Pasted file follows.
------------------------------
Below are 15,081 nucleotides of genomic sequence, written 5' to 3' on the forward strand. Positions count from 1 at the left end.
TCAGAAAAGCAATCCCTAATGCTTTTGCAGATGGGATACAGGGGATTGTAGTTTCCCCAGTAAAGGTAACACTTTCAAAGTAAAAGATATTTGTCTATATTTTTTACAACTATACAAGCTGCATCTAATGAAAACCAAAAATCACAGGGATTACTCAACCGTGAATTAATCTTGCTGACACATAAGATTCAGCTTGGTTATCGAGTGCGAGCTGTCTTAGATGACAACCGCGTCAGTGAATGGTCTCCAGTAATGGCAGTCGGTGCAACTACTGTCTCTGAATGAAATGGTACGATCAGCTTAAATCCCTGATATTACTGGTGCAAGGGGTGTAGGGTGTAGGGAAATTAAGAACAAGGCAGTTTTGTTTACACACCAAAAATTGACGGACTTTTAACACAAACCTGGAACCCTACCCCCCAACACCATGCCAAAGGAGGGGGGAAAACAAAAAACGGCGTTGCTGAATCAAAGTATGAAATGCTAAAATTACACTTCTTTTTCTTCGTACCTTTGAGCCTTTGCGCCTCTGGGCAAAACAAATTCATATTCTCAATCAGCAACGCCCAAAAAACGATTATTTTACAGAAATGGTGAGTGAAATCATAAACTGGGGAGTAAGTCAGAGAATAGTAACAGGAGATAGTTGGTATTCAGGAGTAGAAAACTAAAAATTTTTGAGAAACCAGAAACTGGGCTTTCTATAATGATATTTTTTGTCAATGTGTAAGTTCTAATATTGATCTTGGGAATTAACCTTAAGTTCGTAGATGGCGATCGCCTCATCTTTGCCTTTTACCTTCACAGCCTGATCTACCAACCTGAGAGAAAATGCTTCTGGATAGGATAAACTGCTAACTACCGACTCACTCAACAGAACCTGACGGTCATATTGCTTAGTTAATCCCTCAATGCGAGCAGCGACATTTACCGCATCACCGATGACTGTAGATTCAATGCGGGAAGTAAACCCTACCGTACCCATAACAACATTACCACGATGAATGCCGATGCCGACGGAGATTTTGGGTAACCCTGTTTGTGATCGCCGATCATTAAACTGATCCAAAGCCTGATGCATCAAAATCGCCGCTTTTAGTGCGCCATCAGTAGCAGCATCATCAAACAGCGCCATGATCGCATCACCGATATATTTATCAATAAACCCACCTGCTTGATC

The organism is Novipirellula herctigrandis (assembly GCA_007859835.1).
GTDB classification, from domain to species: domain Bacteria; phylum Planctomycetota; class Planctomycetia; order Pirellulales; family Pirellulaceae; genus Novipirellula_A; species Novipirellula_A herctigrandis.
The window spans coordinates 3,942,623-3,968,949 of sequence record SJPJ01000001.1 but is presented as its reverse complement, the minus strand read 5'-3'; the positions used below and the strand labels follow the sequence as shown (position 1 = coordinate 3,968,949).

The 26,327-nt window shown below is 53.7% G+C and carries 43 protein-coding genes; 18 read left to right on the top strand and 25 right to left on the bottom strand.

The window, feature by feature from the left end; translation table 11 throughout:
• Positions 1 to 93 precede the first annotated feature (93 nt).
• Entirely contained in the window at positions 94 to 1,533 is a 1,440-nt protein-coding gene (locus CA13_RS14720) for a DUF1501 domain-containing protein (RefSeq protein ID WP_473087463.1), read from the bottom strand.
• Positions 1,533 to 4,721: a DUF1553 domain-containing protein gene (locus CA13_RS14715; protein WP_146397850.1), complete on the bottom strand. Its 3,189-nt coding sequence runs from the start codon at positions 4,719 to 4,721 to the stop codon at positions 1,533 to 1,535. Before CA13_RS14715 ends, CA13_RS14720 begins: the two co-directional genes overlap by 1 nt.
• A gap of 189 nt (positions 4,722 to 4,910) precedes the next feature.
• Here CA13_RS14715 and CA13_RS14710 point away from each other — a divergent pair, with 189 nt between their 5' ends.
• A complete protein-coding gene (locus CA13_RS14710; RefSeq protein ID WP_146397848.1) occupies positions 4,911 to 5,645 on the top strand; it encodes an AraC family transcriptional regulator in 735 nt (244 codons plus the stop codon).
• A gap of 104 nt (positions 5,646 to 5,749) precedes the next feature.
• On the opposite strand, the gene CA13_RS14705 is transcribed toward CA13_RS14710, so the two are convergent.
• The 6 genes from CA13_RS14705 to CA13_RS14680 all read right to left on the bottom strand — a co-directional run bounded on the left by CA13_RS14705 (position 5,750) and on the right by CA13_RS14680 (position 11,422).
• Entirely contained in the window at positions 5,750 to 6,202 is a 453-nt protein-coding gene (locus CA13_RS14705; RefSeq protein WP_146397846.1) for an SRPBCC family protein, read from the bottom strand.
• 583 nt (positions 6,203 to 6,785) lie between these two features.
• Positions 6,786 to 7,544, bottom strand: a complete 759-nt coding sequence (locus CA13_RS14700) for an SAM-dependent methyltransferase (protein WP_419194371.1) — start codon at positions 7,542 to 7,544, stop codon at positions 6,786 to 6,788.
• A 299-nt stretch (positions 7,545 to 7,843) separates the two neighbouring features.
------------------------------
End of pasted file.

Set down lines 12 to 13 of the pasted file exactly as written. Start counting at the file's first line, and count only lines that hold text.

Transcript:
• Here CA13_RS14715 and CA13_RS14710 point away from each other — a divergent pair, with 189 nt between their 5' ends.
• A complete protein-coding gene (locus CA13_RS14710; RefSeq protein ID WP_146397848.1) occupies positions 4,911 to 5,645 on the top strand; it encodes an AraC family transcriptional regulator in 735 nt (244 codons plus the stop codon).